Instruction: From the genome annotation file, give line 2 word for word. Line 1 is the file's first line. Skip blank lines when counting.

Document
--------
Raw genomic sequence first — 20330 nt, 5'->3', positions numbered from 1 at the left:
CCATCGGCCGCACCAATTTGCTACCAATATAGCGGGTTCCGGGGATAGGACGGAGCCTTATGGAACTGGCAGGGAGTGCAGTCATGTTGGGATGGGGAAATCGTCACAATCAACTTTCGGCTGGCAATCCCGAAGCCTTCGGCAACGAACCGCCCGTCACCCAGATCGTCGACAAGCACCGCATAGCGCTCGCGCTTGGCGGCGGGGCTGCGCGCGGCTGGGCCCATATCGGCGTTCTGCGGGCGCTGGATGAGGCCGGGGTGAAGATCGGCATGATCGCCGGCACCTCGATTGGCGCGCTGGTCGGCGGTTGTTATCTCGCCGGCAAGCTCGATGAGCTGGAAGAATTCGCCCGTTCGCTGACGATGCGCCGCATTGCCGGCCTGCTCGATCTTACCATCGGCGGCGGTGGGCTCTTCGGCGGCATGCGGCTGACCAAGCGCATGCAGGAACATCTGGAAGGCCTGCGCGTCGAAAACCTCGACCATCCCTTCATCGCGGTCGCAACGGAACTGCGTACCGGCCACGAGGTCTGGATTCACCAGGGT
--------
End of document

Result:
CCATCGGCCGCACCAATTTGCTACCAATATAGCGGGTTCCGGGGATAGGACGGAGCCTTATGGAACTGGCAGGGAGTGCAGTCATGTTGGGATGGGGAAATCGTCACAATCAACTTTCGGCTGGCAATCCCGAAGCCTTCGGCAACGAACCGCCCGTCACCCAGATCGTCGACAAGCACCGCATAGCGCTCGCGCTTGGCGGCGGGGCTGCGCGCGGCTGGGCCCATATCGGCGTTCTGCGGGCGCTGGATGAGGCCGGGGTGAAGATCGGCATGATCGCCGGCACCTCGATTGGCGCGCTGGTCGGCGGTTGTTATCTCGCCGGCAAGCTCGATGAGCTGGAAGAATTCGCCCGTTCGCTGACGATGCGCCGCATTGCCGGCCTGCTCGATCTTACCATCGGCGGCGGTGGGCTCTTCGGCGGCATGCGGCTGACCAAGCGCATGCAGGAACATCTGGAAGGCCTGCGCGTCGAAAACCTCGACCATCCCTTCATCGCGGTCGCAACGGAACTGCGTACCGGCCACGAGGTCTGGATTCACCAGGGT